COLUMBIA, S.C. – South Carolina ranks 43rd, or 9th-worst, when it comes to conditions for teachers, according to a new study by the personal finance website WalletHub. It’s not a ranking of the quality of the teachers but of how teachers are treated, based on things like salary, school safety, state spending per student, and pupil-teacher ratios.
South Carolina’s average starting salary ranks 32nd, after being adjusted for cost of living. Craig King, Director of Governmental Affairs for the Palmetto State Teachers Association, says, “When students start considering careers, one thing they look at is prospective pay in that field, so we have to be intentional about how we can look at rewarding our teachers in salary.”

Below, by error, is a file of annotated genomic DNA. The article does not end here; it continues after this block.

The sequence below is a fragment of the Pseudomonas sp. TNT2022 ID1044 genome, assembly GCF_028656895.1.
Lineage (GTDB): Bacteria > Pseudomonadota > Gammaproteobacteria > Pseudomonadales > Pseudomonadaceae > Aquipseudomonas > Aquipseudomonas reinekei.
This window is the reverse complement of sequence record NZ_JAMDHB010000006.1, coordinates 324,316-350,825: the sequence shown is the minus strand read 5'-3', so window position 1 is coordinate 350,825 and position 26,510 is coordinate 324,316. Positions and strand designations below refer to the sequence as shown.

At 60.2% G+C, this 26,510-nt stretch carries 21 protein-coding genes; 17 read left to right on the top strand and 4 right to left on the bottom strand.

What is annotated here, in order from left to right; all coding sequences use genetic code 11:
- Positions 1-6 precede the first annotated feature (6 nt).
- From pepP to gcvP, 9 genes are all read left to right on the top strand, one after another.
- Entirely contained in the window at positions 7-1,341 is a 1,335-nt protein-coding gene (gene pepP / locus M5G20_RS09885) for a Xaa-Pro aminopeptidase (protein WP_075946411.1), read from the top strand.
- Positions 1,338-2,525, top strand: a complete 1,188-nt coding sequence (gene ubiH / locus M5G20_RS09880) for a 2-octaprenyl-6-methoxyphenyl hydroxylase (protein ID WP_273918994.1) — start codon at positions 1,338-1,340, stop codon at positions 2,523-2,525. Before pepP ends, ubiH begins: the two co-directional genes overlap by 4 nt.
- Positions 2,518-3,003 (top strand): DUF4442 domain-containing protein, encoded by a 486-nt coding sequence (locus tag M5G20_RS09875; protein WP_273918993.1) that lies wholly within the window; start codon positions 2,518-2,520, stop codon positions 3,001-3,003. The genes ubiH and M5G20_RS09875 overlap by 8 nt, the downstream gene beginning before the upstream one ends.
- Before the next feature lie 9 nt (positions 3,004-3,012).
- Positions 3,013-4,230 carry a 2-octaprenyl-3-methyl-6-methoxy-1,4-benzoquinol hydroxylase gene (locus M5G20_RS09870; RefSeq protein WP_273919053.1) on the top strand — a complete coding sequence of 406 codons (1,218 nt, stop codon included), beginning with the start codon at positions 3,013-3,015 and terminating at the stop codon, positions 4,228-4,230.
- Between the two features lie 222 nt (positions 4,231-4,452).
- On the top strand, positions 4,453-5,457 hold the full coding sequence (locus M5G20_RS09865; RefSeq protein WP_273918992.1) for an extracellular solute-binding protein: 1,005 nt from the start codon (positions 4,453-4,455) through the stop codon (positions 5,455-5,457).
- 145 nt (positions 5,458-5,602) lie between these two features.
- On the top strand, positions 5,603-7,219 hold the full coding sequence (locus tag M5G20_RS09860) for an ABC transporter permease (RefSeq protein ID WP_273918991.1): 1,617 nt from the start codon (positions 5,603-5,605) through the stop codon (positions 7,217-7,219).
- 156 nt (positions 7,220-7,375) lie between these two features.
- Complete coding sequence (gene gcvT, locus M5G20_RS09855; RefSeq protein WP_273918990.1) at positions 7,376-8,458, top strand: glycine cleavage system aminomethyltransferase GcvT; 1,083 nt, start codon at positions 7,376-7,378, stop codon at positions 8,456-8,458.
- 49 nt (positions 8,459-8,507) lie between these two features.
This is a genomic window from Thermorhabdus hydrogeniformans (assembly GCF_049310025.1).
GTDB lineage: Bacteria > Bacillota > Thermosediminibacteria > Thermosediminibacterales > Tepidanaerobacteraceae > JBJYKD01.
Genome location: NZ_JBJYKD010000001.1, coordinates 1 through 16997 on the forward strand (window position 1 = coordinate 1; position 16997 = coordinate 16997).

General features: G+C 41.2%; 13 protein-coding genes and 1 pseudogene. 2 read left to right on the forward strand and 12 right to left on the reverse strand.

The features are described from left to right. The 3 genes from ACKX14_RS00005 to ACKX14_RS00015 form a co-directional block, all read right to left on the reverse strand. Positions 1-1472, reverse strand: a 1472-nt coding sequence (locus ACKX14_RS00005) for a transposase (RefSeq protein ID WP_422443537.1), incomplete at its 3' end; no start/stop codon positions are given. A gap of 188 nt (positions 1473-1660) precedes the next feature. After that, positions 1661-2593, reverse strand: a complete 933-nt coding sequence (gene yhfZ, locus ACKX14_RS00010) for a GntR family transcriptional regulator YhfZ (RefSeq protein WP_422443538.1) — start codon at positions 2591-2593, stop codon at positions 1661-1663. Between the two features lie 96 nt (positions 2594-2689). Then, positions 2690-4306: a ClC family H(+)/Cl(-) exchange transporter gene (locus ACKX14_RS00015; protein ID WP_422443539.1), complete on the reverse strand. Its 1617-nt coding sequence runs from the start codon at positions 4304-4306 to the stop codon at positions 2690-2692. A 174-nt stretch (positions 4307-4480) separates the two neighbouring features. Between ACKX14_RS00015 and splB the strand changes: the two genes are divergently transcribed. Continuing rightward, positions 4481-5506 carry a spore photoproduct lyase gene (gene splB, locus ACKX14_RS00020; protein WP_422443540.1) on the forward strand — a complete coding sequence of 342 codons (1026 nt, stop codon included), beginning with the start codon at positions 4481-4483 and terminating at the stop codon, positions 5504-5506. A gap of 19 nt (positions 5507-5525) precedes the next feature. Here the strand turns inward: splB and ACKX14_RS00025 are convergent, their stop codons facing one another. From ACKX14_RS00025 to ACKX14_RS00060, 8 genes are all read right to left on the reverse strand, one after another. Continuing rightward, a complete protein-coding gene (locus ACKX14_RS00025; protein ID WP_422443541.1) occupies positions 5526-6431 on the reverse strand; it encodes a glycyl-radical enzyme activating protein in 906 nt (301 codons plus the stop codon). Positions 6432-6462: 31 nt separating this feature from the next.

The state ranks 38th in median annual salary for teachers.
Michael Husmann, a graduate student at the University of South Carolina who plans to become a high school English teacher, says of the study, “It doesn’t encourage me, but I wouldn’t say it discourages me either. I still feel confident going into it in South Carolina.”
He says that, as a college student, he doesn’t have any money now, so the fact that teachers have low salaries relative to other jobs that require college degrees doesn’t bother him. But he says, “I think about the class ratios, for sure. It’s hard to build those relationships when you have 30-plus kids in your class, to get to know them on an individual level.”
South Carolina ranks 33rd for pupil-teacher ratio.
The state ranks 42nd for school safety. The Palmetto State Teachers Association supports requiring every public school to have a school resource officer on campus.
In the study, North Carolina ranks 44th, just below South Carolina. Georgia ranks 22nd. New Jersey has the highest ranking, while Hawaii is the lowest.
While South Carolina’s rank of 43rd is low, it’s an improvement over last year, when it ranked 45th.